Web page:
Why don't all young firms invest in R&D?

Why don't all young firms invest in R&D? This article aims to analyze the different impacts that some factors may exert on the probability that a small young firm invests intensively in R&D. Recently, an increasing amount of the literature makes reference to the vital role played by a small number of young firms in generating jobs and increasing efficiency levels. However, not all new firms invest in R&D. Departing from the definition of Young Innovative Companies (YICs, firms younger than 6 years old, fewer than 250 employees and with more than 15 % of their revenues invested in R&D activities), and with an extensive sample of the Spanish Community Innovation Survey between 2004 and 2010, we try to determine: (1) those factors that cause firms to become YICs (innovative young small firms) or Young Non-Innovative Companies (YNICs, moderately innovative young small firms), and (2) what is the difference in the impact of those factors between YICs and YNICs. Our results show that factors such as initial innovation capacity and cooperation in R&D projects enhance the probability of becoming a YIC. Nevertheless, factors such as export potential and market uncertainty may influence the decision to invest moderately and become a YNIC. http://www.deepdyve.com/assets/images/DeepDyve-Logo-lg.png Small Business Economics Springer Journals

Why don't all young firms invest in R&D?

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Publisher
Springer US
Copyright
Copyright © 2014 by Springer Science+Business Media New York
Subject
Economics / Management Science; Management/Business for Professionals; Microeconomics; Entrepreneurship; Industrial Organization
ISSN
0921-898X
eISSN
1573-0913
D.O.I.
10.1007/s11187-014-9561-9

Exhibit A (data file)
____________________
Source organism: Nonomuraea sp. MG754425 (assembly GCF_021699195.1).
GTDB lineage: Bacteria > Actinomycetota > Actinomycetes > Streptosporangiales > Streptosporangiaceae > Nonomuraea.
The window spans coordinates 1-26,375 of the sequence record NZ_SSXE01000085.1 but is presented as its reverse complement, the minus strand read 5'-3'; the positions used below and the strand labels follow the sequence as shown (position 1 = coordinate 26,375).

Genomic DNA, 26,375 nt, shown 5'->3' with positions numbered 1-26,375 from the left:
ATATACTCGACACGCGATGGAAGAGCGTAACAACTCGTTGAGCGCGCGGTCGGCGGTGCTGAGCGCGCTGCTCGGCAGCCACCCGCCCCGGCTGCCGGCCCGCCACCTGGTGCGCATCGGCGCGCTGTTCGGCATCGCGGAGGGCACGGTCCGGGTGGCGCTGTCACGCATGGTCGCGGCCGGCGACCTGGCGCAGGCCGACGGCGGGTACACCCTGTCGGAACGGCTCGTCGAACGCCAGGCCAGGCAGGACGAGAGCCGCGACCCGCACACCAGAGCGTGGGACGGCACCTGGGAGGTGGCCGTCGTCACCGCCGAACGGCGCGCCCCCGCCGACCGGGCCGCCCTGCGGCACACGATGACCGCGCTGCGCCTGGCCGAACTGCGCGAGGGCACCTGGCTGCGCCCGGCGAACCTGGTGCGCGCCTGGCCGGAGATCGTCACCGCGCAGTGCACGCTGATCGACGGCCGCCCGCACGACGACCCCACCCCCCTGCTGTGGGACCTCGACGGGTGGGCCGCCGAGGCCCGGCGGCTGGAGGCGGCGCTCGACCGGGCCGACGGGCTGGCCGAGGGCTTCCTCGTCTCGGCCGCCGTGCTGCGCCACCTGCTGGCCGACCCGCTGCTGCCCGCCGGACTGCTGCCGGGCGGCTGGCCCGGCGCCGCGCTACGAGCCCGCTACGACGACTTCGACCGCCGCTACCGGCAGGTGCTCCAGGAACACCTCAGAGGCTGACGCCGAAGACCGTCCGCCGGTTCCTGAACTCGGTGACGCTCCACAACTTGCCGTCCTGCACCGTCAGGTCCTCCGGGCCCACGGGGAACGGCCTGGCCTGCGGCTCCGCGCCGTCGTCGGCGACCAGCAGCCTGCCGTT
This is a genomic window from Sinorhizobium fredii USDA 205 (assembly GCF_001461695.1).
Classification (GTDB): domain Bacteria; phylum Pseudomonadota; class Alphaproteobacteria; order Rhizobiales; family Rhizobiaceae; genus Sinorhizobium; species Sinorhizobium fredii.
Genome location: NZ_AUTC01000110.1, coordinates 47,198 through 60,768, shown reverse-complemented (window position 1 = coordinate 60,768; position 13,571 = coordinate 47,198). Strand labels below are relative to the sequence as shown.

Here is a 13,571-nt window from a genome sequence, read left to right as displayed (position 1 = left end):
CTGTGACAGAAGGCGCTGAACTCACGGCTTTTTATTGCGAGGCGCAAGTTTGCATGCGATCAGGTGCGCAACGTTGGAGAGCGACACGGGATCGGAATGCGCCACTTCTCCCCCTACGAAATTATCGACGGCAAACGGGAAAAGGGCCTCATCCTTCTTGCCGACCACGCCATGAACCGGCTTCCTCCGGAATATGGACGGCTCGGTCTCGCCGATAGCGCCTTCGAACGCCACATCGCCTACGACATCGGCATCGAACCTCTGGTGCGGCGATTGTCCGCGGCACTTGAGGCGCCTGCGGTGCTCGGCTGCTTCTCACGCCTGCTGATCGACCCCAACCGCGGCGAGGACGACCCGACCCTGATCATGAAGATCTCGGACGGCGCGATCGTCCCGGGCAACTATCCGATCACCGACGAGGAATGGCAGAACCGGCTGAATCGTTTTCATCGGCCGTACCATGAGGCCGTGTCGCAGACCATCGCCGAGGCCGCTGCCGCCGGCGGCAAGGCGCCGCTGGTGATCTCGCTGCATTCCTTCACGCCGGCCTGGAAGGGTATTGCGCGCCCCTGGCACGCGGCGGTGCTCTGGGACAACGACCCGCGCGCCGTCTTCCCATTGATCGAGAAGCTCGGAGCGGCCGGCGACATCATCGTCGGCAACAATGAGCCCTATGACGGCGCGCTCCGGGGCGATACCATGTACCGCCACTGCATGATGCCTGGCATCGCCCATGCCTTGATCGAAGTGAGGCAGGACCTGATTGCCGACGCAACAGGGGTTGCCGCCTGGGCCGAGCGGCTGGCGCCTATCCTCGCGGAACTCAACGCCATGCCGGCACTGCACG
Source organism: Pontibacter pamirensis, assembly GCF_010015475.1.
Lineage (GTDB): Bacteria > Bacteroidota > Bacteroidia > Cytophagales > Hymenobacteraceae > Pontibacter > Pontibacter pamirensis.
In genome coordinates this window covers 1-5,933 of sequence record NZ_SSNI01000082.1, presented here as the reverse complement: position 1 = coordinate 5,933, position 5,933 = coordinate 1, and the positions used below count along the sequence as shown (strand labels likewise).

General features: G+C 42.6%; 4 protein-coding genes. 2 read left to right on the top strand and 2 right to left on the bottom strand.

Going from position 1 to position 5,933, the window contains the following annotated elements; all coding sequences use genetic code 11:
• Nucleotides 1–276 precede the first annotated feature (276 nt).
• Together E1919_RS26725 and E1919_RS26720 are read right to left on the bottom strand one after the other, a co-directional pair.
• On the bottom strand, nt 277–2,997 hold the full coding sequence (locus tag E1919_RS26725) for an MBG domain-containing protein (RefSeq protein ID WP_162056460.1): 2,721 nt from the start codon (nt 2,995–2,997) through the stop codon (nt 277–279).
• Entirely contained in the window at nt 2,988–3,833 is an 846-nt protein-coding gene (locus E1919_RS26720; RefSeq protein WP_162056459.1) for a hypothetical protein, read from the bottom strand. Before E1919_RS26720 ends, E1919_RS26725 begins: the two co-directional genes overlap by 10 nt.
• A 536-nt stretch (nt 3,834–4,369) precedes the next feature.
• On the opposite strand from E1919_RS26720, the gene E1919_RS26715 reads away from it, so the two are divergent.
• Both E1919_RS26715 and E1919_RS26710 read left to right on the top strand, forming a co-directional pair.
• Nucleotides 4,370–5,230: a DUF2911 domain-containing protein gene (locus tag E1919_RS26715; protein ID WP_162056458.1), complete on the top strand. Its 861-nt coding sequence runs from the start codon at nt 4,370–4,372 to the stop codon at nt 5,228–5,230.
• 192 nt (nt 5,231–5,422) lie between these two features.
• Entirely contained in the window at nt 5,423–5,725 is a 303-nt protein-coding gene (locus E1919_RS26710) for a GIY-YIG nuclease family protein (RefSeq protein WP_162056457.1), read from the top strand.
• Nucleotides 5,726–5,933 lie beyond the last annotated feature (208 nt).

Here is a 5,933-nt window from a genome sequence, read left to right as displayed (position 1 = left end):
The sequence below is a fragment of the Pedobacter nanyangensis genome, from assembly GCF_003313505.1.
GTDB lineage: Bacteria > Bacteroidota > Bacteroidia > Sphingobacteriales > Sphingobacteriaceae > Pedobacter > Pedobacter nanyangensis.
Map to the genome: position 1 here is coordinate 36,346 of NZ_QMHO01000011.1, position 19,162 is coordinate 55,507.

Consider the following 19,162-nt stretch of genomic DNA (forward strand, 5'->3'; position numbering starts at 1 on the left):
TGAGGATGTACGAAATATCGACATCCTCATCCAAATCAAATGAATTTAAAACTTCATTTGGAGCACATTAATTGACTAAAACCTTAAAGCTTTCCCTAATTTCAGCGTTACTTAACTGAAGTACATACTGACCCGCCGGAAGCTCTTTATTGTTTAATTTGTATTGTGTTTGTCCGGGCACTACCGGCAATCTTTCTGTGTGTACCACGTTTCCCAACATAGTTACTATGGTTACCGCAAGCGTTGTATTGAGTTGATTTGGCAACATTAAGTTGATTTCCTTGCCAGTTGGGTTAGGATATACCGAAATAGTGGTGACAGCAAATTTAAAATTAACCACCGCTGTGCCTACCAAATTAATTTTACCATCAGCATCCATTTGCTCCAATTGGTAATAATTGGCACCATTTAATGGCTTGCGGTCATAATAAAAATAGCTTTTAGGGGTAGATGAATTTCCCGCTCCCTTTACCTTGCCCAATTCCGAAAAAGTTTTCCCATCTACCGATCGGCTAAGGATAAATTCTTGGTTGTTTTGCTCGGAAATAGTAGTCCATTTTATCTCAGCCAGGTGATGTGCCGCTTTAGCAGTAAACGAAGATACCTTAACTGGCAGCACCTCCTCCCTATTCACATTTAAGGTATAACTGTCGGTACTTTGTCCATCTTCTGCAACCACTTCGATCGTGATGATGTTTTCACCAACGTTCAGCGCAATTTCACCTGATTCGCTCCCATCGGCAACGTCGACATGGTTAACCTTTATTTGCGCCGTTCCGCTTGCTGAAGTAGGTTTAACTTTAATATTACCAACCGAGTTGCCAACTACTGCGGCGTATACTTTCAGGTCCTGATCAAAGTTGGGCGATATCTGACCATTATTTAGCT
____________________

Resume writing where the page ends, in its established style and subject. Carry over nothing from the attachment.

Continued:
Publisher site
See Article on Publisher Site

Abstract

This article aims to analyze the different impacts that some factors may exert on the probability that a small young firm invests intensively in R&D. Recently, an increasing amount of the literature makes reference to the vital role played by a small number of young firms in generating jobs and increasing efficiency levels. However, not all new firms invest in R&D. Departing from the definition of Young Innovative Companies (YICs, firms younger than 6 years old, fewer than 250 employees and with more than 15 % of their revenues invested in R&D activities), and with an extensive sample of the Spanish Community Innovation Survey between 2004 and 2010, we try to determine: (1) those factors that cause firms to become YICs (innovative young small firms) or Young Non-Innovative Companies (YNICs, moderately innovative young small firms), and (2) what is the difference in the impact of those factors between YICs and YNICs. Our results show that factors such as initial innovation capacity and cooperation in R&D projects enhance the probability of becoming a YIC. Nevertheless, factors such as export potential and market uncertainty may influence the decision to invest moderately and become a YNIC.

Journal

Small Business EconomicsSpringer Journals

Published: Feb 27, 2014

References

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